What’s even worse is that certain politicians then accuse farmers of being the bullies?  Say what? What kind of leadership is that?  The complacency sends me the message that they support this kind of tactics.  That is truly disappointing to me.

What leader fans fires?  Unfortunately, we have many who have contributed to this problem.  Some are driven by fear to sit back and do nothing, some are egotistical, and some are fueled by the highs of the moment.  In either case, these are not leaders.

However, when I, a single person, place my opinion on my blog about politicians’ actions, they don’t like it at all and have told me.  I’m one person.  I don’t go out telling hundreds of others to go after people.  I state my take on the issue.  If it hits a nerve with you, let’s talk about it.

Babes Against Biotech and others sow seeds of fear and discord among hundreds that direct their spiteful words towards politicians either, and there is no condemnation of that by their preferred politicians.  It’s allowed to happen right in public view.  I am speaking my views and I don’t agree with what many leaders are doing and I’m telling them out loud.  I don’t put out nasty memes of targets on people’s heads or photoshop them to look awful.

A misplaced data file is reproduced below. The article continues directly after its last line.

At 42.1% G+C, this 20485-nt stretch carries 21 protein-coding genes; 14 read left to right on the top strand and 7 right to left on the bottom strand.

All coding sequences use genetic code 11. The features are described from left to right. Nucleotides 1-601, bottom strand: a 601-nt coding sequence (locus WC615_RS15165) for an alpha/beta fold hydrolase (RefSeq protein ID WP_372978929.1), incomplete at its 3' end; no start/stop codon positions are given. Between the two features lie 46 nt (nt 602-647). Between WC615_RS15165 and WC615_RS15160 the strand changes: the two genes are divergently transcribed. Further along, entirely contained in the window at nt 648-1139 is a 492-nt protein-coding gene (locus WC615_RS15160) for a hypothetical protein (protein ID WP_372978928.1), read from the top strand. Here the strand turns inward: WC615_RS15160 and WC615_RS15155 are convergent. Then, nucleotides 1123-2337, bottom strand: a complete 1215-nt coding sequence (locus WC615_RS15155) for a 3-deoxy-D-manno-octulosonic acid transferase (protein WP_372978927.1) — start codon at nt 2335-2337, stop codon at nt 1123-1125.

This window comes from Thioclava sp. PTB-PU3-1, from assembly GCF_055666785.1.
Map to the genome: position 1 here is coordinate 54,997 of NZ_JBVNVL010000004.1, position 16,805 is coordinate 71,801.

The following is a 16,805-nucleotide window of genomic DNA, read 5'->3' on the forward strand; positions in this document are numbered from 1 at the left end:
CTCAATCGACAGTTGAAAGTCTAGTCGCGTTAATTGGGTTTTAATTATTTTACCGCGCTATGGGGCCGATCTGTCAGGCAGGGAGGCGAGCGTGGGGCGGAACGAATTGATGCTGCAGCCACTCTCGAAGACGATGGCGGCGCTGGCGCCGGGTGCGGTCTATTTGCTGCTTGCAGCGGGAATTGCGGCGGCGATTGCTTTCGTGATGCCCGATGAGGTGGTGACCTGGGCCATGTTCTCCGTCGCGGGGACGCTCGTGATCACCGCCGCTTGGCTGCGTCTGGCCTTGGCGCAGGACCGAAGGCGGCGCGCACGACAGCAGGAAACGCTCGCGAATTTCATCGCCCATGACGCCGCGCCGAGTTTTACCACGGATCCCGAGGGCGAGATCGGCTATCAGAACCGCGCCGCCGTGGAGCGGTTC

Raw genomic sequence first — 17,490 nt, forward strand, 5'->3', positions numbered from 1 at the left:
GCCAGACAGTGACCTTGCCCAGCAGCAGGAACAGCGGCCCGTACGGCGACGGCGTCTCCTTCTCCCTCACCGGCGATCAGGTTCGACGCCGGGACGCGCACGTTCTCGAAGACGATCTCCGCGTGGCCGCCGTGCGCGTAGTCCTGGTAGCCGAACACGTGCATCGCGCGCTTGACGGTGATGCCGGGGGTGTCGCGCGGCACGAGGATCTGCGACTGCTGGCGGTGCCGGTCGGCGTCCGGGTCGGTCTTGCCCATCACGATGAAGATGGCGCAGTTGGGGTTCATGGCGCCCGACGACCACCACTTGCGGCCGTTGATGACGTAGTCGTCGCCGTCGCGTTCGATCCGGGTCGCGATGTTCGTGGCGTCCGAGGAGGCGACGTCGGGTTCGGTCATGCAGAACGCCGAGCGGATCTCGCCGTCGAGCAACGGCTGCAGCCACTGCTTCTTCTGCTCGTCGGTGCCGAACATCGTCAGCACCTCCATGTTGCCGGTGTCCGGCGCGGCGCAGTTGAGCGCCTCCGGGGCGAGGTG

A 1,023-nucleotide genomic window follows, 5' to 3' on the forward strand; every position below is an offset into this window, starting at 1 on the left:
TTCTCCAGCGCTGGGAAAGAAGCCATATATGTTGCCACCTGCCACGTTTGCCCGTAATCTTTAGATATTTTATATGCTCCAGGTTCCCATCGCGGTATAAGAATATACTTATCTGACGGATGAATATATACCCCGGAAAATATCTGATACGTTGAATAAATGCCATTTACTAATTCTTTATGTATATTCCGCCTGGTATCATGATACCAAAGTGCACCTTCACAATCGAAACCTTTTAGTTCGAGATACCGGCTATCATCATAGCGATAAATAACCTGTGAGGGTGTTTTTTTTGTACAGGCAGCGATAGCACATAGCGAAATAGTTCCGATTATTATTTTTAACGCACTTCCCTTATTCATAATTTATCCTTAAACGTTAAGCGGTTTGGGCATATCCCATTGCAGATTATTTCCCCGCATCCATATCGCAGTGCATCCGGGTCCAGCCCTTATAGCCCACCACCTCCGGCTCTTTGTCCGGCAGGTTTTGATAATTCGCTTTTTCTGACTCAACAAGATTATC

I know that I must be causing a stir among our political leaders because I’ve noticed that I’ve been blocked by them on the social media.  You know who you are and why you choose to do that.  As a leader chosen by the people, I would have expected one to have a higher standard for one’s actions and consider the evidence and everyone that put you there in office.

Sometimes the truth isn’t what you want to hear, and hiding from it under the loudest activist is the easiest and least painful route to take in the public arena to save your public office seat.